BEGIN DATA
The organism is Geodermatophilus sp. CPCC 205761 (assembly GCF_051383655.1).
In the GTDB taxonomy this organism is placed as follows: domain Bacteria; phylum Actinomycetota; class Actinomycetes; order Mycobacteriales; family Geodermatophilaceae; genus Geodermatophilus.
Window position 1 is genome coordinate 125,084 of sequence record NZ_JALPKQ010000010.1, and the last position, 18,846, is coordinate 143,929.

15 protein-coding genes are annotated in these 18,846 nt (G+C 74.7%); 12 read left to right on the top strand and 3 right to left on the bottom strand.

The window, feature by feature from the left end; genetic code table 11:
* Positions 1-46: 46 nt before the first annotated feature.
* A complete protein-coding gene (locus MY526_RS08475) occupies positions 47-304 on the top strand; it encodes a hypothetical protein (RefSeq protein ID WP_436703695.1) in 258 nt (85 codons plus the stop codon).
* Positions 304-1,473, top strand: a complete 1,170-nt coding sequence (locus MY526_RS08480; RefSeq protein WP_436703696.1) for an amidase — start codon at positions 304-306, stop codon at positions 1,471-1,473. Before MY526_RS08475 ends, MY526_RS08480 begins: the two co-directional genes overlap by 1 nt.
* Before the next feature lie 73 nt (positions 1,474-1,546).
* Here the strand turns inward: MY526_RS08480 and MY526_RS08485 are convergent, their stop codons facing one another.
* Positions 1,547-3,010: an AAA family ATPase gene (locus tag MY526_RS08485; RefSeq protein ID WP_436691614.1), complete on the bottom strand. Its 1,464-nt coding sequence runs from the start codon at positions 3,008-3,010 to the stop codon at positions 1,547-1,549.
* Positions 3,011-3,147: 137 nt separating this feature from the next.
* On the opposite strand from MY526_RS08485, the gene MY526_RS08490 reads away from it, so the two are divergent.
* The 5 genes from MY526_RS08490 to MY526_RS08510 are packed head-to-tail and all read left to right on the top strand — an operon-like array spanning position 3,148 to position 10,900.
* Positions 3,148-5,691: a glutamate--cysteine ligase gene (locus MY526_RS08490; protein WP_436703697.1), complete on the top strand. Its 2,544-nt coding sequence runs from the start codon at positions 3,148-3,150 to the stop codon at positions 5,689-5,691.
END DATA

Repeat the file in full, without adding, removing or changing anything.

The organism is Geodermatophilus sp. CPCC 205761 (assembly GCF_051383655.1).
In the GTDB taxonomy this organism is placed as follows: domain Bacteria; phylum Actinomycetota; class Actinomycetes; order Mycobacteriales; family Geodermatophilaceae; genus Geodermatophilus.
Window position 1 is genome coordinate 125,084 of sequence record NZ_JALPKQ010000010.1, and the last position, 18,846, is coordinate 143,929.

15 protein-coding genes are annotated in these 18,846 nt (G+C 74.7%); 12 read left to right on the top strand and 3 right to left on the bottom strand.

The window, feature by feature from the left end; genetic code table 11:
* Positions 1-46: 46 nt before the first annotated feature.
* A complete protein-coding gene (locus MY526_RS08475) occupies positions 47-304 on the top strand; it encodes a hypothetical protein (RefSeq protein ID WP_436703695.1) in 258 nt (85 codons plus the stop codon).
* Positions 304-1,473, top strand: a complete 1,170-nt coding sequence (locus MY526_RS08480; RefSeq protein WP_436703696.1) for an amidase — start codon at positions 304-306, stop codon at positions 1,471-1,473. Before MY526_RS08475 ends, MY526_RS08480 begins: the two co-directional genes overlap by 1 nt.
* Before the next feature lie 73 nt (positions 1,474-1,546).
* Here the strand turns inward: MY526_RS08480 and MY526_RS08485 are convergent, their stop codons facing one another.
* Positions 1,547-3,010: an AAA family ATPase gene (locus tag MY526_RS08485; RefSeq protein ID WP_436691614.1), complete on the bottom strand. Its 1,464-nt coding sequence runs from the start codon at positions 3,008-3,010 to the stop codon at positions 1,547-1,549.
* Positions 3,011-3,147: 137 nt separating this feature from the next.
* On the opposite strand from MY526_RS08485, the gene MY526_RS08490 reads away from it, so the two are divergent.
* The 5 genes from MY526_RS08490 to MY526_RS08510 are packed head-to-tail and all read left to right on the top strand — an operon-like array spanning position 3,148 to position 10,900.
* Positions 3,148-5,691: a glutamate--cysteine ligase gene (locus MY526_RS08490; protein WP_436703697.1), complete on the top strand. Its 2,544-nt coding sequence runs from the start codon at positions 3,148-3,150 to the stop codon at positions 5,689-5,691.